Chrysler has entered a five-year, $18.2 million partnership with McMaster University, with funding support from the Canadian government, to develop next-generation electrified powertrains. Chrysler Group will invest $9.25 million in cash and in-kind contributions, with an additional $8.93 million coming from the Natural Sciences and Engineering Research Council of Canada (NSERC).
20 Chrysler engineers and seven McMaster engineers will team with 16 faculty members and 80 engineering students. Chrysler will be on the lookout to add to its engineering ranks from the pool of McMaster graduates, according to VP Bob Lee.
The partnership will explore six facets of vehicle electrification:
- Electrified powertrain architecture and optimization
- Power electronics
- Electric machines
- Motor control
- Energy management systems
- Embedded software
Researchers will focus on developing affordable technologies. For example, the electric machine activity will target ways to reduce rare-earth mineral content in the motor magnets. Component reliability, durability, weight, size and scalability will also be primary considerations.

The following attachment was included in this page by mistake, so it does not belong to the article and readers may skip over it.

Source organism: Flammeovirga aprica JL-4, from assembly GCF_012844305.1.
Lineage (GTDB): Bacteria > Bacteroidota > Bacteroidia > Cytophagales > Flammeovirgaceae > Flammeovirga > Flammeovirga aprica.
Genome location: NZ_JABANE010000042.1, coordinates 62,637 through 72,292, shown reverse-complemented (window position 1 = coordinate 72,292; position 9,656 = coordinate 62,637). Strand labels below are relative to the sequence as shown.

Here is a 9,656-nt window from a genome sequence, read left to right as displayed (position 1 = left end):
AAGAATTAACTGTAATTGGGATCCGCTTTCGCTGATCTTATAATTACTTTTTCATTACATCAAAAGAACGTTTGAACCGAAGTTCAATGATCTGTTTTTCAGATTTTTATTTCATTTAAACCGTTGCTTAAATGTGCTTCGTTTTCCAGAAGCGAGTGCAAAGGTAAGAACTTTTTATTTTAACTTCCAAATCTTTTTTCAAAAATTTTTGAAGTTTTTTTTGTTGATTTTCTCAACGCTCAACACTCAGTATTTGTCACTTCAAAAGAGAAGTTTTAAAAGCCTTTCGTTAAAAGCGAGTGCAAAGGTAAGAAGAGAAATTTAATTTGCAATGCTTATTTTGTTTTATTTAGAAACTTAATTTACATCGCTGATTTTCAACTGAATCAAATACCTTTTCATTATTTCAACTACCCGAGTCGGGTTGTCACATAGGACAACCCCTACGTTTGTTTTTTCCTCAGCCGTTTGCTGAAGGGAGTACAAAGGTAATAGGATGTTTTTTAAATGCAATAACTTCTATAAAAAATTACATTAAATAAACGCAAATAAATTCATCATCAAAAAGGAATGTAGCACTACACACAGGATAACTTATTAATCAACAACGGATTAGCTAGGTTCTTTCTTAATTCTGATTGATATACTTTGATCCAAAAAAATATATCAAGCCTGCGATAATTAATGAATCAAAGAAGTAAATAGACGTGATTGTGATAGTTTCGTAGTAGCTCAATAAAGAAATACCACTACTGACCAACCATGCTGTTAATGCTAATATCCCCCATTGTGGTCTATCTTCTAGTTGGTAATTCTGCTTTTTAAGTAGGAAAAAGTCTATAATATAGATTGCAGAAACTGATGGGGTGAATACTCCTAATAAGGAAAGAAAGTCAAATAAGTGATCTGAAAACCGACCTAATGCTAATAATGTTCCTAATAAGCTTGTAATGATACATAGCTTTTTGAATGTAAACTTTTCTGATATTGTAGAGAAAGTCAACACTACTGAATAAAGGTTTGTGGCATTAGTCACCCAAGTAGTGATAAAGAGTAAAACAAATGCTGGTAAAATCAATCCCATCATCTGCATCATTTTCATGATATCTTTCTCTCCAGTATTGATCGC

“Our Government is investing in automotive research and development to put greener, better-performing vehicles on the road to create jobs, strengthen the economy and improve the quality of life of Canadians,” said Greg Rickford, Canada’s Minister of State for Science and Technology. “Automotive Partnership Canada does just this – builds research capacity, drives innovation, and increases the competitiveness of our industries.”
Chrysler issued its usual “Gee dad, do we have to?” statement: “Legislative pressure and socioeconomic forces are compelling the auto industry to deliver unparalleled technological advancement at an unprecedented rate,” said Bob Lee. “Chrysler Group is grateful for the support of the Canadian government and McMaster University.”